One hundred years after manufacturing the Ur-Leica (first original Leica) in the German city of Wetzlar, the company now returns to its original location. In the newly designed Leitz-Park, the three-piece building complex of the Frankfurt-based architects Gruber + Kleine-Kraneburg complements two already existing fair-faced concrete buildings. From this year on, the new production and administration building of Leica Camera AG provides visitors and photo enthusiasts from all over the world insights in the past, the present and the future of photography.
In the second construction stage, the Frankfurt-based architects Gruber + Kleine-Kraneburg, who won a limited competition, realized the headquarters of the company internationally operating in the optical industry. Since 2009, this architectural office has already built the corporate buildings of Weller Feinwerktechnik GmbH and ViaOptic GmbH in the newly designed Leitz-Park. With the three-building complex of the new world of Leica it was now possible to create an architectural link to the two already existing fair-faced concrete buildings.
In the style
of objective lenses
The architects constructed the building exactly according to the company’s requirements, thus dividing the complex into a dominant entrance hall and a rear section. Based on the shape of an objective lens, they designed the front buildings facing the square as a concave-convex complex, with one building structure having a layout that resembles an eight and another building being built on a circular floor space. On the left hand side of the main entrance there is the cafeteria on the first floor, providing space for nearly 700 people; the right side leads to the Leica store.
The glass-roofed foyer looks like a central connecting element, accommodating the museum with the Ur-Leica as well as a gallery providing space for changing photo exhibitions. The service center whose outline corresponds to the segment of a circle can be reached by customers from the foyer or the store. The attached production facility is spatially divided into the fields of manufacture of objectives, assembly of objectives and assembly of cameras. Transparency was important for the client as well as providing the visitors with an unobscured view to the production, even if exposure to light has a negative impact on the production of the sensitive precision devices, which even has to be free of air particles.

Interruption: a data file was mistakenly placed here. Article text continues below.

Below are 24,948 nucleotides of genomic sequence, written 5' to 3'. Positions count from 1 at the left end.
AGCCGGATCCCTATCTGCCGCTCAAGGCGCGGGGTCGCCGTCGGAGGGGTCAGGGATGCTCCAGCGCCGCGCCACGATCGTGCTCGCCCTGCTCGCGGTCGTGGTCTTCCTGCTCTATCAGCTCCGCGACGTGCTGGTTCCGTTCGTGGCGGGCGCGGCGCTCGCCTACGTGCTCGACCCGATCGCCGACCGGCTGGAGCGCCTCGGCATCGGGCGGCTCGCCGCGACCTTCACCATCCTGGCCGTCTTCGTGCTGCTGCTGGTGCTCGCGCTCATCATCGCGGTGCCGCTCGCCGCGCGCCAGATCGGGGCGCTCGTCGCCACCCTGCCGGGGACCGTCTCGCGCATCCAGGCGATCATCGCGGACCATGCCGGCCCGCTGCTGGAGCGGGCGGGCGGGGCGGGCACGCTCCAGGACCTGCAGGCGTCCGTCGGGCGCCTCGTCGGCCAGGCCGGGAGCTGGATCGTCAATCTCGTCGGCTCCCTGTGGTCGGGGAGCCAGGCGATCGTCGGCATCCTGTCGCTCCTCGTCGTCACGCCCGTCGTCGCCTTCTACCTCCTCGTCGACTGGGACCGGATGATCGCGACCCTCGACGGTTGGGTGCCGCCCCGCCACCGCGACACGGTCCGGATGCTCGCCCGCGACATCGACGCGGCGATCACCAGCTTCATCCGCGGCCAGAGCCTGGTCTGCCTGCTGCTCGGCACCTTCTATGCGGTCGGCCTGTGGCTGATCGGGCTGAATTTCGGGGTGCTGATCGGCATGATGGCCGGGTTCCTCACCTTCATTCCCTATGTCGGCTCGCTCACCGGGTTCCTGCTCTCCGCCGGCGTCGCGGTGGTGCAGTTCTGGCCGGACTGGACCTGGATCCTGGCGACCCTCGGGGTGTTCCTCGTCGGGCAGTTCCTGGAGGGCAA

On the first floor, the architects met this challenge by means of a circumferential corridor furnished with a 250-m-long glazing of story height. Furthermore, panels made of precast concrete elements are attached around the punctuated façade. “The acid-treated surface of the concrete colored in a cold shade of gray looks like soft velvet, so that the façade appears in certain lightness,” says architect Martin Gruber describing the project.
Precision and elegance
In mid-2009, the decision taken in favor of the Leitz-Park already set the course for the return of the company to the original location. Highlight of the activities, for the time being, is the opening ceremony of the production and administration building made of reinforced-concrete which was passed over by the consortium Lupp/Dressler/Imtech ready for occupation. Heidelberger Beton GmbH supplied more than 15,000 m³ of concrete from the nearby Niederkleen factory. Steel fibers were used for reinforcing the solid ground slab, and geothermal energy generated by concrete core activation is utilized for heating and air conditioning.
The precast concrete façade elements integrally colored gray were manufactured by Dressler Bau GmbH located in Stockstadt. A team of temporarily up to 300 people erected the new building within nearly 19 months. “It was fun although the building entailed many challenges,” remembers one of the site managers. “Work preparations were already quite complicated, because half of the buildings are circular, therefore works were time-consuming from surveying to formwork.” A particular highlight inside the building is the large spiral staircase, rising from the customer care center upwards to the development department. The stair with a flight width of two meters is rested on six supports and according to site manager Fleischer “poured with concrete in a corkscrew-like manner.” Balustrades made of concrete frame the staircase, constructing them even required customized formwork.